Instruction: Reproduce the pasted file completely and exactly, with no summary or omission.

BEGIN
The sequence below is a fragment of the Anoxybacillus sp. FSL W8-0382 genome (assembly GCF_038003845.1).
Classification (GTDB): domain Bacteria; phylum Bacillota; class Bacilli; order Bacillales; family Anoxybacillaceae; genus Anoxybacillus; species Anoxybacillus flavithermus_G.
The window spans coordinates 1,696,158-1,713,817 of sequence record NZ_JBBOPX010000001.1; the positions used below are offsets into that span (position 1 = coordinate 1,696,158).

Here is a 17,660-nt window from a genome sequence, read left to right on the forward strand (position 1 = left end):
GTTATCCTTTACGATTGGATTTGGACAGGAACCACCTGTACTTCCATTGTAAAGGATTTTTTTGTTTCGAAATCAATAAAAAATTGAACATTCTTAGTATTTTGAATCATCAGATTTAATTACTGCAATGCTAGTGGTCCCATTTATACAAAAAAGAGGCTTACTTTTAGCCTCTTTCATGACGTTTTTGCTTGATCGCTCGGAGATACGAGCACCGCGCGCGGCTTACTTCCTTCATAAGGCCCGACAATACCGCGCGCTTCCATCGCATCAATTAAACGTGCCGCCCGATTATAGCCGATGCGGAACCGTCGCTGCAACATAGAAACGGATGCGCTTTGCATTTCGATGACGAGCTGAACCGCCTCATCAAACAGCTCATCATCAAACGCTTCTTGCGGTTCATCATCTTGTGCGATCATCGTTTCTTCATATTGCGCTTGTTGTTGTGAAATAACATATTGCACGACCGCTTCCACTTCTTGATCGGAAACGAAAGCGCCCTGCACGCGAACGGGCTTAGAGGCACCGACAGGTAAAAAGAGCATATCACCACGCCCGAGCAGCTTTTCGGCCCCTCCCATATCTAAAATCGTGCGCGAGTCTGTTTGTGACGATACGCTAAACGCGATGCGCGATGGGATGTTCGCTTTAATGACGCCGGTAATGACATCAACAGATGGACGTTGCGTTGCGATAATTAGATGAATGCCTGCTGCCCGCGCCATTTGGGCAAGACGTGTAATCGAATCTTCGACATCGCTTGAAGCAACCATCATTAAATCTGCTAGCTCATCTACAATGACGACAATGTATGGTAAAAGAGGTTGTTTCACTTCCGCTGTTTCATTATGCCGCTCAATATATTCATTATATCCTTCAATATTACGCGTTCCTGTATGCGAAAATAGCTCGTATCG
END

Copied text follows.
The sequence below is a fragment of the Anoxybacillus sp. FSL W8-0382 genome (assembly GCF_038003845.1).
Classification (GTDB): domain Bacteria; phylum Bacillota; class Bacilli; order Bacillales; family Anoxybacillaceae; genus Anoxybacillus; species Anoxybacillus flavithermus_G.
The window spans coordinates 1,696,158-1,713,817 of sequence record NZ_JBBOPX010000001.1; the positions used below are offsets into that span (position 1 = coordinate 1,696,158).

Here is a 17,660-nt window from a genome sequence, read left to right on the forward strand (position 1 = left end):
GTTATCCTTTACGATTGGATTTGGACAGGAACCACCTGTACTTCCATTGTAAAGGATTTTTTTGTTTCGAAATCAATAAAAAATTGAACATTCTTAGTATTTTGAATCATCAGATTTAATTACTGCAATGCTAGTGGTCCCATTTATACAAAAAAGAGGCTTACTTTTAGCCTCTTTCATGACGTTTTTGCTTGATCGCTCGGAGATACGAGCACCGCGCGCGGCTTACTTCCTTCATAAGGCCCGACAATACCGCGCGCTTCCATCGCATCAATTAAACGTGCCGCCCGATTATAGCCGATGCGGAACCGTCGCTGCAACATAGAAACGGATGCGCTTTGCATTTCGATGACGAGCTGAACCGCCTCATCAAACAGCTCATCATCAAACGCTTCTTGCGGTTCATCATCTTGTGCGATCATCGTTTCTTCATATTGCGCTTGTTGTTGTGAAATAACATATTGCACGACCGCTTCCACTTCTTGATCGGAAACGAAAGCGCCCTGCACGCGAACGGGCTTAGAGGCACCGACAGGTAAAAAGAGCATATCACCACGCCCGAGCAGCTTTTCGGCCCCTCCCATATCTAAAATCGTGCGCGAGTCTGTTTGTGACGATACGCTAAACGCGATGCGCGATGGGATGTTCGCTTTAATGACGCCGGTAATGACATCAACAGATGGACGTTGCGTTGCGATAATTAGATGAATGCCTGCTGCCCGCGCCATTTGGGCAAGACGTGTAATCGAATCTTCGACATCGCTTGAAGCAACCATCATTAAATCTGCTAGCTCATCTACAATGACGACAATGTATGGTAAAAGAGGTTGTTTCACTTCCGCTGTTTCATTATGCCGCTCAATATATTCATTATATCCTTCAATATTACGCGTTCCTGTATGCGAAAATAGCTCGTATCG